I turned away with a flinch, breathing in deeply to still the sudden surge of anxiety. The animal didn’t react well to confusion, and I forced it down, briefly shutting out my senses. It was something I had learned was surprisingly easy to do, even with the intensity of my perceptions. Just close my eyes and focus, and there was nothing—nothing except for impulses and emotions that were not human. These never went away, but they were a little easier to deal with when I cut out the sensory riot in which I now lived.
The worst possibilities, of course, were the first to arise, but I couldn’t accept them. Ma was not in the best of health, but she was still fairly young. It was difficult to believe she would have moved away, leaving the home where I was born and my father had died—but that was far easier than the thought that something had happened to her.
Think. I cursed my raging instincts and tried to concentrate on where Ma could have gone, but I came up short. Fears that weren’t just primal but truly human made me feel caged, trapped by a kind of threat my animal nature had no defense against. It was a dangerous state to be in.
Only one name rose above the turmoil.
A sense of despair welled up inside me, because I knew then what I was about to do. It was unforgivable… but I had to have an answer for this empty house, no matter how much it cost.
Clearing the porch steps with a single bound, I set off in search of her.
A few blocks and a few layers of society away, I found the house I was looking for. It was perfectly neat and impersonal, nice to look at but without any character—which also described the lawyer who owned it. He lived there with his wife… and a daughter.
The lights were out, but the house still showed every sign of being lived in. Even in those days, a rich man with a few enemies knew enough to lock his door, but that was no problem; a long time ago, I’d learned of the spare key hidden in a crevice under a windowsill. It was still there, and I used it to let myself in. The air in the blandly decorated living room was choked with the smell of furniture polish—something I had even noticed before, but now, it was enough to make me nauseous. I almost held my breath as I made my way down the hall.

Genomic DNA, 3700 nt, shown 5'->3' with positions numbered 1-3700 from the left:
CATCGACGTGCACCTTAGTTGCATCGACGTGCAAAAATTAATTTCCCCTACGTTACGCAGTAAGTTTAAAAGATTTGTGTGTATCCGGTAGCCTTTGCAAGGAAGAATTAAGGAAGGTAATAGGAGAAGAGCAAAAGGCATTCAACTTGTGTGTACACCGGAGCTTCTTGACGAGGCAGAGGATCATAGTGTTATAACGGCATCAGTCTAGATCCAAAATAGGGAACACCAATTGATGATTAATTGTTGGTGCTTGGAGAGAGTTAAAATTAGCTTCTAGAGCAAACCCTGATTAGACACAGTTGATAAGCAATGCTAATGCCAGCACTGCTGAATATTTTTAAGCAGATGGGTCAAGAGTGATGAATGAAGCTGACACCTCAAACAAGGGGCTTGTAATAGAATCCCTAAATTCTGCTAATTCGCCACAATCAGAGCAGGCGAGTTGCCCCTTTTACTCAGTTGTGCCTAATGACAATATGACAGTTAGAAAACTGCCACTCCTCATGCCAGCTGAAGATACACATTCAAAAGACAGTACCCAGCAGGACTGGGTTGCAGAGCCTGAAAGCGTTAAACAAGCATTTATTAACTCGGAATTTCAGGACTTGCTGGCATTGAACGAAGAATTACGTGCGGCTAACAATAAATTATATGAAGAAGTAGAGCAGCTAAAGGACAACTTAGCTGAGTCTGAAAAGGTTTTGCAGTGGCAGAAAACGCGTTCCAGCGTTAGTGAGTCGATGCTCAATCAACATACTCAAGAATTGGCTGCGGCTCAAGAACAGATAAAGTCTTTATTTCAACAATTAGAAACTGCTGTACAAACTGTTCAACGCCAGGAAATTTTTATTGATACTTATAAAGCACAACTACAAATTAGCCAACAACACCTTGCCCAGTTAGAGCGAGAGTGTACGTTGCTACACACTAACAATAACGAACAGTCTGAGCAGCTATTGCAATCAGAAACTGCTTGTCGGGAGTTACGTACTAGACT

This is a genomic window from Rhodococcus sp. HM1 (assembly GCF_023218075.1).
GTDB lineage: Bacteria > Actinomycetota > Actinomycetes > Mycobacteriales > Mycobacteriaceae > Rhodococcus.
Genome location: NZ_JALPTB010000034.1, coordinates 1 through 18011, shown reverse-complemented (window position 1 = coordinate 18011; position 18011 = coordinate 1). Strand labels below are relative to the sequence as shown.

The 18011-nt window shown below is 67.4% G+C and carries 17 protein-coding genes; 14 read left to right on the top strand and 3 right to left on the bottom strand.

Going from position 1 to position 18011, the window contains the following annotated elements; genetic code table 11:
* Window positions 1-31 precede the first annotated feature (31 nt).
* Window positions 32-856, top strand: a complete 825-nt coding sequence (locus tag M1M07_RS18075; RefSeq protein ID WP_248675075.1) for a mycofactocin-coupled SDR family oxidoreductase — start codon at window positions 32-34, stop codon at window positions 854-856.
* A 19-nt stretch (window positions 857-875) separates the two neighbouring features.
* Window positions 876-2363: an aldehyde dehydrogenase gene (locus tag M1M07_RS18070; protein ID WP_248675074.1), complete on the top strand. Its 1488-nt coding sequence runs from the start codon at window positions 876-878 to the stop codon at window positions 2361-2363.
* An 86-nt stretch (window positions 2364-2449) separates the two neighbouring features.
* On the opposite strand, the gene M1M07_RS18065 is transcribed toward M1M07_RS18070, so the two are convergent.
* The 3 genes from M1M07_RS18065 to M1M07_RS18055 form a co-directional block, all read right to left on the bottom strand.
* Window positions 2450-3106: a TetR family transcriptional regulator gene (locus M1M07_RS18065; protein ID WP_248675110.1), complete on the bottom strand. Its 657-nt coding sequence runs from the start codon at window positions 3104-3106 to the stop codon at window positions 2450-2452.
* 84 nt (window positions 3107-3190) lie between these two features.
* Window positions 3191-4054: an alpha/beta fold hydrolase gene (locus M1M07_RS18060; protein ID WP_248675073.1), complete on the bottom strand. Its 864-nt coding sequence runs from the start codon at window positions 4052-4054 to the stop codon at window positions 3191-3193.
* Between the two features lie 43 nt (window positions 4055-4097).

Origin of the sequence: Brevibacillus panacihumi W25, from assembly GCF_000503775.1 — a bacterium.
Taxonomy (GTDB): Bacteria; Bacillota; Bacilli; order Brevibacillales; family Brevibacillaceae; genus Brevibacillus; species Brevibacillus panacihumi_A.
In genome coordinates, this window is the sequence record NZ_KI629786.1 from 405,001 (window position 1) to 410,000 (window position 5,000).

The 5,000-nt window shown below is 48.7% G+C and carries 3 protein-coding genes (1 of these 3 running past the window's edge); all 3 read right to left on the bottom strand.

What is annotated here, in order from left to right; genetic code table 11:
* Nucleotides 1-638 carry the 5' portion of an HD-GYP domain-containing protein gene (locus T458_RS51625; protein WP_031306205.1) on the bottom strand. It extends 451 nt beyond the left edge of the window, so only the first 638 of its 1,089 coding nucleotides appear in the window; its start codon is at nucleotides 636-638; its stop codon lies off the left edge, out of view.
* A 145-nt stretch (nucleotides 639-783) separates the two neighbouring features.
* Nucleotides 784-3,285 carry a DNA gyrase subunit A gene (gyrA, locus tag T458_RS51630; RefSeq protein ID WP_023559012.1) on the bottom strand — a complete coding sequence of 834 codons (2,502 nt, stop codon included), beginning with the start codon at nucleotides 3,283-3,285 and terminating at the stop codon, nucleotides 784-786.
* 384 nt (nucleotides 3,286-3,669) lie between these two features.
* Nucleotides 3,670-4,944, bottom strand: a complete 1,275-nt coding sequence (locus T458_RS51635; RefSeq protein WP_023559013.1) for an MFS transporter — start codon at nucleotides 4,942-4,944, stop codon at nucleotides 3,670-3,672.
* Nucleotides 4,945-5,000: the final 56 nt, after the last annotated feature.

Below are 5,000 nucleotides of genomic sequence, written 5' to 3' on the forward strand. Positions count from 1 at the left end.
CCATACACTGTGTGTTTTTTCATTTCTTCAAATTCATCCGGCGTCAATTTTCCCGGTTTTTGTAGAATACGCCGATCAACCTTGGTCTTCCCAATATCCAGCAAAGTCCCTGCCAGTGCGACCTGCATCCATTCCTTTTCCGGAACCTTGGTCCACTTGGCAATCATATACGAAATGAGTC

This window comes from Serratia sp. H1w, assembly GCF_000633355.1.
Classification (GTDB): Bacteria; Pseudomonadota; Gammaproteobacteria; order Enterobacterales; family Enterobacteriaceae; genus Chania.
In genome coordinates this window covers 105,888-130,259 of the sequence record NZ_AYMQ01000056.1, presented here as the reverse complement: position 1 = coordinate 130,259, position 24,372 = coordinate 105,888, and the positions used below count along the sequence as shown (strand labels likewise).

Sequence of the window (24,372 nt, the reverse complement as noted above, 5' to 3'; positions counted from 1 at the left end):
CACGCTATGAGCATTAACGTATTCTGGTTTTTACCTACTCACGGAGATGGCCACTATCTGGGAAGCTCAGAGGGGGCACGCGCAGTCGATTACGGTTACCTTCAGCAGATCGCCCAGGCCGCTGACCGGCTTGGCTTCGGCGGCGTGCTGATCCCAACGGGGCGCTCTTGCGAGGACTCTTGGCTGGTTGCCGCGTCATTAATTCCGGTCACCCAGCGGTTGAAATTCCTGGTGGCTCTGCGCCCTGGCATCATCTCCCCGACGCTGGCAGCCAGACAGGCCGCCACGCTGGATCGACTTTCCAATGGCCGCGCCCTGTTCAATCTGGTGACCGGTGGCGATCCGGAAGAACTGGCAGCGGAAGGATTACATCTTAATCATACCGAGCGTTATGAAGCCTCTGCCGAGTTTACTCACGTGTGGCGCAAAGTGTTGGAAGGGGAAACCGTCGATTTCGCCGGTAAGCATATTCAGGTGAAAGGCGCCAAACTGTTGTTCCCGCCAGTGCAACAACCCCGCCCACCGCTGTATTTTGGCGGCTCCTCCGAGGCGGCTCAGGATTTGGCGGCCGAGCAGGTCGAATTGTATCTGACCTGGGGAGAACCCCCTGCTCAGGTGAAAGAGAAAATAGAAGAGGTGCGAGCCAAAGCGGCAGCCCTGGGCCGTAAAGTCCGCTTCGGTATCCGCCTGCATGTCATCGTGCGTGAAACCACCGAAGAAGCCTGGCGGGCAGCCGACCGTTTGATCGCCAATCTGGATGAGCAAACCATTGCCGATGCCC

Her bedroom was at the opposite end of the house from her parents’. The door was half-open, and I stood hesitating for a long time before I silently slipped in and shut it.
No smell of polish in that room. Instead it was the scent of lilacs—her favorite, the one she always wore. It tickled my nose. It did other things too, and the animal stirred, reacting to something it never had before. I fought it down quickly.
I could hear the soft, steady breathing of a sleeping woman. The curtains were thick, and even for me it was dark in that room, but I could see the outlines of the furniture well enough. When I stepped over to the bed, I could even make out her beautiful face. I’d thought I would never see it again—and now I knew it would have been better for us both if I hadn’t.
Very slowly, I reached down, and placed my hand over her mouth.
She started awake with a soft gasp. I leaned close to her ear to whisper a sharp "Sh-shh"… and that was when it hit me. Through the lilac haze, I caught the true scent of her, of her skin and her hair. Some part of me remembered it, but not like this. It was more powerful than any drug I could have imagined.
Before I knew what I was doing, my lips had taken the place of my hand.
For a single moment her body tensed, her scent harsh with fear. The she made a small, sharp sound—a cry of recognition.
Her arms slid around my neck, and for the first time, I knew the smell of desire.
I threw back the bedcovers and took her in my arms, eagerly caressing her. The animal pushed me further than I’d ever dared to go before—and she responded to it with an unexpected heat, kissing me, touching me in ways she never would have in our innocent past. Whether she was reacting to my own primitive passion, or simply the discovery that I was alive, I didn’t know or care. Everything she did sharpened the animal’s desire… yet something in my still too-human heart didn’t want this to be happening, for reasons I was in no condition to understand.
Finally, with a physical effort, I tore myself away from her.
If I didn’t, I was afraid I would hurt her.
We both needed to catch our breath. I sat on the edge of the bed with my back turned and my head bowed, trying to quiet the urges running through my veins. The part of me that could still think was frightened and confused. Beneath the animal’s newfound lust, I couldn’t find the genuine emotions I once felt for her. The changes in me had heightened my rage, my fear, my pain—but of love as I once understood it, there was nothing.
Behind me, she stirred. I felt her reach for the bedside lamp, and seized her wrist. "No."
Her hand caught mine and held it tightly. I could feel her fingers trembling.
"They told me you were dead."
"They weren’t wrong." I turned to face her halfway, afraid the animal might overwhelm me again if I looked at her directly. With the hand she wasn’t holding, I reached out to stroke her hair, and absently wished I could see its golden color in the dark. Was that some shred of the emotion I was trying to find in myself? I wasn’t sure, and maybe at this point, it was better not to feel it at all. I closed my eyes and looked for words instead.